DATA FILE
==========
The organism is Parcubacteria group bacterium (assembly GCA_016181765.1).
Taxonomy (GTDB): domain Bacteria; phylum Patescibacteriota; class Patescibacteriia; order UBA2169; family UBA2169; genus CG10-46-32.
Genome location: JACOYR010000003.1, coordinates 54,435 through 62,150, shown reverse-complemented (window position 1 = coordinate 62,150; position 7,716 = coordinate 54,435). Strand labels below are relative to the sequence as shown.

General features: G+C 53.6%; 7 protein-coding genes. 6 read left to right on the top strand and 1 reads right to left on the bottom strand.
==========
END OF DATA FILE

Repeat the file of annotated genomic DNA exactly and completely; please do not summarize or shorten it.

The organism is Parcubacteria group bacterium (assembly GCA_016181765.1).
Taxonomy (GTDB): domain Bacteria; phylum Patescibacteriota; class Patescibacteriia; order UBA2169; family UBA2169; genus CG10-46-32.
Genome location: JACOYR010000003.1, coordinates 54,435 through 62,150, shown reverse-complemented (window position 1 = coordinate 62,150; position 7,716 = coordinate 54,435). Strand labels below are relative to the sequence as shown.

General features: G+C 53.6%; 7 protein-coding genes. 6 read left to right on the top strand and 1 reads right to left on the bottom strand.